Japanese Language Blog

Japanese Mythological Gods Posted by on Jan 31, 2011 in Culture

There are lots of mythological Japanese gods. However, one deity in particular is the main deity that is somehow related to the other deities. Try guessing whom the deity might be! If you don’t know now, by the end of this article, you’ll find out!

Amaterasu(天照) is the goddess of the sun and is one of the major Japanese mythological gods. There is a famous story involving the goddess of the sun and her brother Susanoo. One day, Susanoo and Amaterasu had a competitive duel to see who was the strongest. When Susanoo threw a pony at Amaterasu, she hid in a cave. Since she was the sun goddess, the world was thrown into darkness. In an attempt to bring light to the world, a deity of merriment called Ame no Uzume, placed a mirror in Amaterasu’s face. When Amaterasu saw her beautiful reflection, she walked out of the cave to follow the reflection. Hence, the world was blessed with sunlight once more. A long time ago, people thought that the reason why the sun’s rays were dimmed in the winter months was due to Amaterasu’s exile within a cave.

When the other gods heard that Susanoo (須佐之男) was responsible for the sun’s disappearance, they banished Susanoo from the heavens. Susanoo had no choice but to leave and ended up meeting an elderly couple and their daughter. The elderly couple informed Susanoo that their daughter was about to become food for an eight-headed dragon. When Susanoo heard this he offered to slay the dragon. However there was a catch. The couple had to give their daughter to Susanoo as a bride. The couple consented and Susanoo prepared to slay the dragon. Susanoo knew that the dragon loved sake so he placed eight cups of sake for each head of the dragon. When all the heads became drunk, Susanoo took the opportunity to kill the dragon.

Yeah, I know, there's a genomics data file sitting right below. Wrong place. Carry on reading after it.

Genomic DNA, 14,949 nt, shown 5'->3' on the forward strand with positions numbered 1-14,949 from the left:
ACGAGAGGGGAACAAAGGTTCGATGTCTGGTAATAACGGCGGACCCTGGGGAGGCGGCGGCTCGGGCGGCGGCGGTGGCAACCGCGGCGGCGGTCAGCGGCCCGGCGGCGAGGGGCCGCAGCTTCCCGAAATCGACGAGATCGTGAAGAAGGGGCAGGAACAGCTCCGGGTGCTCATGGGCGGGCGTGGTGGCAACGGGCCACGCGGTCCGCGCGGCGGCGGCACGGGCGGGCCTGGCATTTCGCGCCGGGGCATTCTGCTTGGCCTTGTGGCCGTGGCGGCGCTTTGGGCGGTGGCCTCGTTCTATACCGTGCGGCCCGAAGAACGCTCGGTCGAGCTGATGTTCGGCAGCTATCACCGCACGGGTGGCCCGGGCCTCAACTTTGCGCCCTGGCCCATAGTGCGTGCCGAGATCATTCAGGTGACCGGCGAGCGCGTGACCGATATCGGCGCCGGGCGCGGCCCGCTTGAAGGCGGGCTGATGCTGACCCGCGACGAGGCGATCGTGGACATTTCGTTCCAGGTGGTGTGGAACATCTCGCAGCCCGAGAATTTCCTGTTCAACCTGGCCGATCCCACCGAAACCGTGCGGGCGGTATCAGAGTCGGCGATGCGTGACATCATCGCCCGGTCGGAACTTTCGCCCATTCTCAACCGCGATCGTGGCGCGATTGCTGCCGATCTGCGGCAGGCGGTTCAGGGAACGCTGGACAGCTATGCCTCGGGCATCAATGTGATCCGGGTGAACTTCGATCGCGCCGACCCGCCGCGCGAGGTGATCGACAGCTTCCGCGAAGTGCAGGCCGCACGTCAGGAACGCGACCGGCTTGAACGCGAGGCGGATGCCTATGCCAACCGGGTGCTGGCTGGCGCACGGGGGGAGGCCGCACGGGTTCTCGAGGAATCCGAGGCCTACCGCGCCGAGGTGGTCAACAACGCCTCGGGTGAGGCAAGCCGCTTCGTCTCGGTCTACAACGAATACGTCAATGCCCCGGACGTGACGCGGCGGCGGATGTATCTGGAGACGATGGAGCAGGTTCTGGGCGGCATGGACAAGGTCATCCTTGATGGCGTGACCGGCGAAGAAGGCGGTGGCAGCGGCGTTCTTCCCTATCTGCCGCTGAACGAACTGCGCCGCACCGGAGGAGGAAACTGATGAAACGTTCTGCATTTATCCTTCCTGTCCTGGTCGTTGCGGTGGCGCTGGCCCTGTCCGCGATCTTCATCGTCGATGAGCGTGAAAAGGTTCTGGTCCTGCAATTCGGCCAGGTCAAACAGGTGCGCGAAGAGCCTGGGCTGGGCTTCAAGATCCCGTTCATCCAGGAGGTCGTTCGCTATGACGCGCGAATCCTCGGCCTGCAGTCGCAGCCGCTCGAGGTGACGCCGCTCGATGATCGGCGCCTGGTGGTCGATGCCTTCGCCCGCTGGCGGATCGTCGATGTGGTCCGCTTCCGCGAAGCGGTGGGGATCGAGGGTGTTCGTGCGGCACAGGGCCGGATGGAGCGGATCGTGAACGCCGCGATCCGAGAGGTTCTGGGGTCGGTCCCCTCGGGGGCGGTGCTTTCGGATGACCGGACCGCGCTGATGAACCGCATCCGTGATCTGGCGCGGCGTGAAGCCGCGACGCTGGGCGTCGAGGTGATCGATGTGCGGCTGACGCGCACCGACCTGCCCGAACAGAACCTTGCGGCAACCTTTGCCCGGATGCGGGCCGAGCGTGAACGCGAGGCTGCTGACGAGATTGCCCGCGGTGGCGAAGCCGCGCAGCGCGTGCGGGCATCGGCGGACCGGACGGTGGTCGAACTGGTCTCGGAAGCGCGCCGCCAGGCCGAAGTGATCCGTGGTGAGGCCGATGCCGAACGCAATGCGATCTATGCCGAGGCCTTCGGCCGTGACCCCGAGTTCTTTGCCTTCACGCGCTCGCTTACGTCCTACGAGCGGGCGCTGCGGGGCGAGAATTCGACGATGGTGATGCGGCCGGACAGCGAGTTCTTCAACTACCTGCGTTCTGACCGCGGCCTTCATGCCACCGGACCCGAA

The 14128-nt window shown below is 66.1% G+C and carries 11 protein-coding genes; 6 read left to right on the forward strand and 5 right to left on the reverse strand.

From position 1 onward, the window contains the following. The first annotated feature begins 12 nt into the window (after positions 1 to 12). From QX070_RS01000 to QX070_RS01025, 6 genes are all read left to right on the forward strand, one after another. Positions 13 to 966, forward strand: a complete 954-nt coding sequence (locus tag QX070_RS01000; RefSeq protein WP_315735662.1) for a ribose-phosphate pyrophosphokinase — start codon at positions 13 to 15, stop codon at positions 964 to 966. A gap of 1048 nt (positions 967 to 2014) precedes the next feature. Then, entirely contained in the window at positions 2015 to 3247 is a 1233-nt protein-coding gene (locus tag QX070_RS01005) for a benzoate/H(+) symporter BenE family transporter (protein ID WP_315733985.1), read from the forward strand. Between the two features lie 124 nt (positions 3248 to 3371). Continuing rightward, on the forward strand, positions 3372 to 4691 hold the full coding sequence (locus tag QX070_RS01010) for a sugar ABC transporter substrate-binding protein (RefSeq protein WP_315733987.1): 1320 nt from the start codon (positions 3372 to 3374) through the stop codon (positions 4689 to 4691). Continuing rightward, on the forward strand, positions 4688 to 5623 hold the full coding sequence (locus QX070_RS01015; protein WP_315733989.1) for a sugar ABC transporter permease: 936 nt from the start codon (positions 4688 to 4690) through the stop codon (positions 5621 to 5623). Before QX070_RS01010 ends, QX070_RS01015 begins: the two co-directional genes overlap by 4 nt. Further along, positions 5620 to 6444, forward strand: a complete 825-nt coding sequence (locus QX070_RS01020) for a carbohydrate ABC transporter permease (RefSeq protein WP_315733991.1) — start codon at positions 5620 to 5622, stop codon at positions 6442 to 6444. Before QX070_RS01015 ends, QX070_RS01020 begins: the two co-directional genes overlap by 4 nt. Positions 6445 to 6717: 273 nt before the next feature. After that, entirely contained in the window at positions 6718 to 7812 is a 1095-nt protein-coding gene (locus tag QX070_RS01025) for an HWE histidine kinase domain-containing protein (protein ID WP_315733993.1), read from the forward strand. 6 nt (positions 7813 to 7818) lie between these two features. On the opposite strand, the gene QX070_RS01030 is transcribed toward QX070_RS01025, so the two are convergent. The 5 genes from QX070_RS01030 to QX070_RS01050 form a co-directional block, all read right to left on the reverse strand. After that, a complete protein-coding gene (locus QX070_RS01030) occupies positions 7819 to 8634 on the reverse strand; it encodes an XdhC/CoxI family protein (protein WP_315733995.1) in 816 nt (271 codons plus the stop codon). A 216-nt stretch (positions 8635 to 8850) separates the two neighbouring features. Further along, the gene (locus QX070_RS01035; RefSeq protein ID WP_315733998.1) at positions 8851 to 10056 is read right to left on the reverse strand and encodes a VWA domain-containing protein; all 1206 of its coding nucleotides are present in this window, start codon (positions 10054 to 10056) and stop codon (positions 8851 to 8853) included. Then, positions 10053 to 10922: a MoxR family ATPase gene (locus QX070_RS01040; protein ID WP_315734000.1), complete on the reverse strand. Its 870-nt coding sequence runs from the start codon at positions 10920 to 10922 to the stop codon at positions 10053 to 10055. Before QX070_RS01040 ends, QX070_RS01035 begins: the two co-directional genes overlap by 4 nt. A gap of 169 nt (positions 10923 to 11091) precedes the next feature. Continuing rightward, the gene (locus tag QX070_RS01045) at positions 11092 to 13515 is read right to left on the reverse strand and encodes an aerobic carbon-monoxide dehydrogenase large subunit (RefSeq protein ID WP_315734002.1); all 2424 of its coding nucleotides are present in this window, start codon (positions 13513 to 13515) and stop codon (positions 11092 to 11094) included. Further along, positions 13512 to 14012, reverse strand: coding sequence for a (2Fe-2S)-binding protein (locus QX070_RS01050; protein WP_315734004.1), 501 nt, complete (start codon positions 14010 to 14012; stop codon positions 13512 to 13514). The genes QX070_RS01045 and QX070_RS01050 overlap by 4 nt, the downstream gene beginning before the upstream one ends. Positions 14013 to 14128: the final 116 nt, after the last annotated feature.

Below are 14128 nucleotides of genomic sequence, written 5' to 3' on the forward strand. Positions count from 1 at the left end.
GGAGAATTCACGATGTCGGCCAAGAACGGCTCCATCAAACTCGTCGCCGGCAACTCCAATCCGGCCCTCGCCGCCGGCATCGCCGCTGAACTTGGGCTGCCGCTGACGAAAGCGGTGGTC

Tsukuyomi (ツクヨミ) was the god in charge of the moon. Tsukuyomi was the brother of Amaterasu. One day Amaterasu sent Tsukuyomi as her representative to a feast prepared by Uke Mochi (pictured left), or the goddess of food. Uke Mochi prepared the feast by spitting out a fish and excreting game from her body. When Tsukuyomi discovered how the food was prepared, he was repulsed. In anger, Tsukuyomi killed Uke Mochi. When Amaterasu found out about Uke Mochi’s death, she became angry with Tsukuyomi. In anger she refused to be in the same room with him. That is why to this day, the sun (Amaterasu) and the moon (Tsukuyomi) are never together.

So the answer to the challenge presented in the intro is Amaterasu.

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  1. Tim Upham:

    You can see the Siberian origins of Shintoism. Before they converted to Russian Eastern Orthodoxy and Lutheranism, the Arctic peoples believed in a supreme sun deity, who came and warmed the land after a long and cold winter. The Sun Goddess of Shintoism is a reflection of that belief. I wonder when she emerged from her cave, if that did not come from her emerging from the long and cold winter?